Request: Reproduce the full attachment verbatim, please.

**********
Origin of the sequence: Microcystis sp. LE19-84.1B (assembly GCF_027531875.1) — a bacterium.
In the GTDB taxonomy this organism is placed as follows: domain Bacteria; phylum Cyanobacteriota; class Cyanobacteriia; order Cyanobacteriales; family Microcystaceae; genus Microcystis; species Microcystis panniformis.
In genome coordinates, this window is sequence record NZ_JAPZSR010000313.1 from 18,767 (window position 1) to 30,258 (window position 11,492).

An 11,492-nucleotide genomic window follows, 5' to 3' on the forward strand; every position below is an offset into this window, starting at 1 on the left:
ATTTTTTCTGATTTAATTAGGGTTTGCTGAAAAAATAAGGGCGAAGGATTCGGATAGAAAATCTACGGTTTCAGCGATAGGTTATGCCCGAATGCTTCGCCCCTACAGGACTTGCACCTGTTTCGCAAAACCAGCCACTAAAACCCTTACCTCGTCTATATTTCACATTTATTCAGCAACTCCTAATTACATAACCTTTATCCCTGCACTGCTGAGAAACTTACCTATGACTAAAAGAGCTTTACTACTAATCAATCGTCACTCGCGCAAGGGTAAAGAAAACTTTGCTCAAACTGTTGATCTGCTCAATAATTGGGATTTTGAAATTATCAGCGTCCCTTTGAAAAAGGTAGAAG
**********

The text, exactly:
Origin of the sequence: Microcystis sp. LE19-84.1B (assembly GCF_027531875.1) — a bacterium.
In the GTDB taxonomy this organism is placed as follows: domain Bacteria; phylum Cyanobacteriota; class Cyanobacteriia; order Cyanobacteriales; family Microcystaceae; genus Microcystis; species Microcystis panniformis.
In genome coordinates, this window is sequence record NZ_JAPZSR010000313.1 from 18,767 (window position 1) to 30,258 (window position 11,492).

An 11,492-nucleotide genomic window follows, 5' to 3' on the forward strand; every position below is an offset into this window, starting at 1 on the left:
ATTTTTTCTGATTTAATTAGGGTTTGCTGAAAAAATAAGGGCGAAGGATTCGGATAGAAAATCTACGGTTTCAGCGATAGGTTATGCCCGAATGCTTCGCCCCTACAGGACTTGCACCTGTTTCGCAAAACCAGCCACTAAAACCCTTACCTCGTCTATATTTCACATTTATTCAGCAACTCCTAATTACATAACCTTTATCCCTGCACTGCTGAGAAACTTACCTATGACTAAAAGAGCTTTACTACTAATCAATCGTCACTCGCGCAAGGGTAAAGAAAACTTTGCTCAAACTGTTGATCTGCTCAATAATTGGGATTTTGAAATTATCAGCGTCCCTTTGAAAAAGGTAGAAG